Honey comb is white, brood comb is yellow

I’ve had my bees for 5 weeks, and I’ve done 8 inspections, and yesterday I did a big one. I pulled out frame by frame, looked at each side for several minutes, spotting patterns, looking for mites and queen cups, just standing in awe of all those hardworking, generous creatures going about their business even as I was ripping their home apart. I checked for other insects or mouse droppings in the hive, and removed dead bees, leaves and burr comb. I topped off the sugar syrup in the feeder and checked the Apiguard mite treatment (still needs a couple of days). The queen looked fine, though at some moment the bees were on top of her, 2 to 3 layers deep. I thought: is this balling? But she got out from under them.

A friend who started his hive on the same day, with a package from the same  dealer, has had his second brood box on for a week now. This means that his bees drew out (built out wax comb) across 7 to 8 entire frames. He also noticed a marked explosion of the population.

All the signs in my hive have been good: there are good brood/honey/pollen patterns, many frames of brood in all stages (even eggs, so the Apiguard didn’t stop my Queen from laying) and many frames with honey. The picture below shows several ages of bees (a callow is a newly emerged bee: they have more fur), as well as the queen laying an egg in a cell:

Several ages of bees

Still, my bees have still to draw out 1 1/2 frames to warrant the second box. I also found two (I think) queen cups under construction (they’re easy to spot as they face down), which may indicate that the colony is not happy with its queen and is preparing to raise a new one.

Queen cup?

I’m getting a little worried, because they’ll have to draw out 7-8 frames in the second box as well before I can put on a honey super. The honey flow is supposed to be going on right now, so we’re behind. I don’t care if we don’t have honey this year, but I want all the frames drawn out so the next generation doesn’t have to, and the honey supers filled with enough honey so that colony is ready to survive the winter.

Drawing out comb

Well, in any case, this inspection lasted about 40 minutes. It was a great day: not too hot, though at the end the bees did start fanning inside the hive, getting up a wonderful buzzing sound that signaled that it was time to close up.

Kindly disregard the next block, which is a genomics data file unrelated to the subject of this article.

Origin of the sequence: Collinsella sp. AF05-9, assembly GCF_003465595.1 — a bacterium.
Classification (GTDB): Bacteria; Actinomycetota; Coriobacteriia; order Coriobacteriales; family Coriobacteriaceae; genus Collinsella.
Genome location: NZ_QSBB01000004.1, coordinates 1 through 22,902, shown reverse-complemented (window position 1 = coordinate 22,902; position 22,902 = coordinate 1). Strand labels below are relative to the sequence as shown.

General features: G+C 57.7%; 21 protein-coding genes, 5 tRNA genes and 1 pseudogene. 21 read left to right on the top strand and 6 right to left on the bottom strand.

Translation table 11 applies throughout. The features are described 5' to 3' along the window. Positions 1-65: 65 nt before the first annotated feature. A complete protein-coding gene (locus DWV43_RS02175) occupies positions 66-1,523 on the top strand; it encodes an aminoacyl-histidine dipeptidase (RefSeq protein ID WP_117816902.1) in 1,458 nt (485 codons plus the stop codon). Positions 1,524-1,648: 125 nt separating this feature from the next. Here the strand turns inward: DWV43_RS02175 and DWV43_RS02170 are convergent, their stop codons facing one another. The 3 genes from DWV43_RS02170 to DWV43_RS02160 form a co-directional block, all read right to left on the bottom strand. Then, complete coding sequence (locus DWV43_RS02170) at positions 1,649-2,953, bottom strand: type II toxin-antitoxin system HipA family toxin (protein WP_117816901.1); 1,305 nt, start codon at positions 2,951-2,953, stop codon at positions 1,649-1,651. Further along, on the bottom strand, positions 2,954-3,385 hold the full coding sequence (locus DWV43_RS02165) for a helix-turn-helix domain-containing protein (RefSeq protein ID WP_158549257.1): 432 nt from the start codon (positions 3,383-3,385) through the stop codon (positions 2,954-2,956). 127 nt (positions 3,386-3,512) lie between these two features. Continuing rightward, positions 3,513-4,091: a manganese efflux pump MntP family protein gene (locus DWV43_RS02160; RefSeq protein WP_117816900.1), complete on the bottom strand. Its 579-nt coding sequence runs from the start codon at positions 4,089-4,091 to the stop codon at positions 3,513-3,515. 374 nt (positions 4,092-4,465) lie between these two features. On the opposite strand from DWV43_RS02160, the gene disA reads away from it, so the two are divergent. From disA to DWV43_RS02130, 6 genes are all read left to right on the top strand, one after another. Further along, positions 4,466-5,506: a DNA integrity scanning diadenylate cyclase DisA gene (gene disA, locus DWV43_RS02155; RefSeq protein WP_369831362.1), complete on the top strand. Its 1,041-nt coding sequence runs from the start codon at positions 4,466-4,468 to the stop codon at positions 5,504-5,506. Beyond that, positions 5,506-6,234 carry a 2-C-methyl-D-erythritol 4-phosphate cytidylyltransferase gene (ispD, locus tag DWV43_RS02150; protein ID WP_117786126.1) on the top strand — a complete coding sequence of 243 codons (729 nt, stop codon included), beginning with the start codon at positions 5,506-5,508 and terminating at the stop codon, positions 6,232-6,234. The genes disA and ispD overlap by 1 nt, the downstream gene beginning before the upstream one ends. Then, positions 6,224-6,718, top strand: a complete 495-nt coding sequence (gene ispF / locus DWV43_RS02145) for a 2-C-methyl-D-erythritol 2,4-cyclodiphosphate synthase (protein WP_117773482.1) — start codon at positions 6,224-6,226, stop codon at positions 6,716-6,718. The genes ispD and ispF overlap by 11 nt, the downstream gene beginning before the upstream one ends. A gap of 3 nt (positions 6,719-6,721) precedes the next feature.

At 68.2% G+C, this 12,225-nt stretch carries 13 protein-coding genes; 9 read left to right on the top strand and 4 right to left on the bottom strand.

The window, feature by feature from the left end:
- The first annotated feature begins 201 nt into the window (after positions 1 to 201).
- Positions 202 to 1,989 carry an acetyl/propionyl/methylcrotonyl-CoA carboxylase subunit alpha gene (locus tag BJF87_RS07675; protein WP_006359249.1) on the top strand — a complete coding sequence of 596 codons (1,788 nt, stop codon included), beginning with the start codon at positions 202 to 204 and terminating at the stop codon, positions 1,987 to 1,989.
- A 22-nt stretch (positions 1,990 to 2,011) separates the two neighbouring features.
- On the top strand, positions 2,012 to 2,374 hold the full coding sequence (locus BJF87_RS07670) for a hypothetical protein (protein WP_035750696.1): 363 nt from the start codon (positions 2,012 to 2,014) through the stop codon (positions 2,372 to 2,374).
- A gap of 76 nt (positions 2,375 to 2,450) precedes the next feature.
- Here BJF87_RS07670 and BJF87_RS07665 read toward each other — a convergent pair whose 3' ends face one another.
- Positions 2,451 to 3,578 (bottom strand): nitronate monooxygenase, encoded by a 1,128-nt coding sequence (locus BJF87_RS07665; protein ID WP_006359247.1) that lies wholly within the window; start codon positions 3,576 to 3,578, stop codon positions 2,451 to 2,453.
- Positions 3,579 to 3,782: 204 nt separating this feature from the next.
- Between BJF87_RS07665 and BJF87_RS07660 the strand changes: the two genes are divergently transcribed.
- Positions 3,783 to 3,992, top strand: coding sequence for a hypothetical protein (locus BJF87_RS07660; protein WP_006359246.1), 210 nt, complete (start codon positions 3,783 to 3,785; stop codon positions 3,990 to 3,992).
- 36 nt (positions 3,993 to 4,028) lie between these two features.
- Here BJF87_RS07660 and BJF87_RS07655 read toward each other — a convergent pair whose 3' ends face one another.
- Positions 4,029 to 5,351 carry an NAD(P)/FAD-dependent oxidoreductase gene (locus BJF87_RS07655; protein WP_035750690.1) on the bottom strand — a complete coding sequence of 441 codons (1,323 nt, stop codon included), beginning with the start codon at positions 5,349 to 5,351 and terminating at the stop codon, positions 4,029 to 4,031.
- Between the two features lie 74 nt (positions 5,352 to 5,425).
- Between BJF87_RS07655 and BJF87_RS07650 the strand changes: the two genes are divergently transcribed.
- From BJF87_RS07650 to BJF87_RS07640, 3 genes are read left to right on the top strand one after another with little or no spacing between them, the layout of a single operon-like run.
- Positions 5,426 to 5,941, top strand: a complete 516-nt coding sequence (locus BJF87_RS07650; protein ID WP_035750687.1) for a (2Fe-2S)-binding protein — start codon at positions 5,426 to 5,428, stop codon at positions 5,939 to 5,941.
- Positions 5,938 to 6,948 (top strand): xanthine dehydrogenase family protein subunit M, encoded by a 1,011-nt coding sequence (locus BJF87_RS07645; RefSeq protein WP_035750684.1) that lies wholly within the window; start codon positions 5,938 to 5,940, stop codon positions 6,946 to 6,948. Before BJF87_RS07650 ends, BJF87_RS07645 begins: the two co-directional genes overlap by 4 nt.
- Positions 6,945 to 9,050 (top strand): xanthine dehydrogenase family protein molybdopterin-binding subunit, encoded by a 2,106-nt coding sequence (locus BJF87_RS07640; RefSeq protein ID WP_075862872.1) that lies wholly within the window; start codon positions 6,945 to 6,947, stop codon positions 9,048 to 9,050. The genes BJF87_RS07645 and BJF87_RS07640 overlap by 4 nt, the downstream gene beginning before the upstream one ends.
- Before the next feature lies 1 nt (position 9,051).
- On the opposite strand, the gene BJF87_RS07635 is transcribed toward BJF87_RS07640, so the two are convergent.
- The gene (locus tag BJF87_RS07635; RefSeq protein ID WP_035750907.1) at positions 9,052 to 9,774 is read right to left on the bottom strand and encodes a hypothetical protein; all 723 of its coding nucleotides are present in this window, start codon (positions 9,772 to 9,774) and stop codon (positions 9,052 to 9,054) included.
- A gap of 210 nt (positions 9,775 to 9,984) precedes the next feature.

One last look

And I got stung for the first time. I don’t want anyone to blame think badly of my super docile bees, so I want to stress that it was totally my own stupid fault. I had scraped off some burr comb with what I thought was a dead bee stuck to it.  Back in the kitchen I picked it up to throw it in the trash and yowzah! Right in my index finger top (left hand, but that’s little comfort since I’m ambidextrous).

The bee and her stinger

I had forgotten how much it hurt. It took me three tried to scraped off the stinger (with my fingernail) and I marveled at the pumping action of that little venom sack. Then I sucked on it and spat out whatever venom. Then I scoured the internet for remedies. I tried calomine (nope), ice (nope) and onion, which really helped against the pain. So I walked around all day rubbing onion between my thumb and finger. I put the event on my facebook and have recevied several alternative remedies, which I will try next time.  We’re exactly 24 hours into the sting and my finger is still swollen, but at least I can type.

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  1. You are so informative with these posts. They are wonderfully interesting and helpful.

    I suppose that first sting had to happen sooner or later. :( I did read about one beekeeper who deliberately tried to get stung once a day because he believes in the health benefit of the venom. I don’t reckon aloe vera would help. It works for me for poison ivy. Seems to me we used to have a homeopathic remedy called “Sting Stop” when the kids were little. I recall that it worked quite well.

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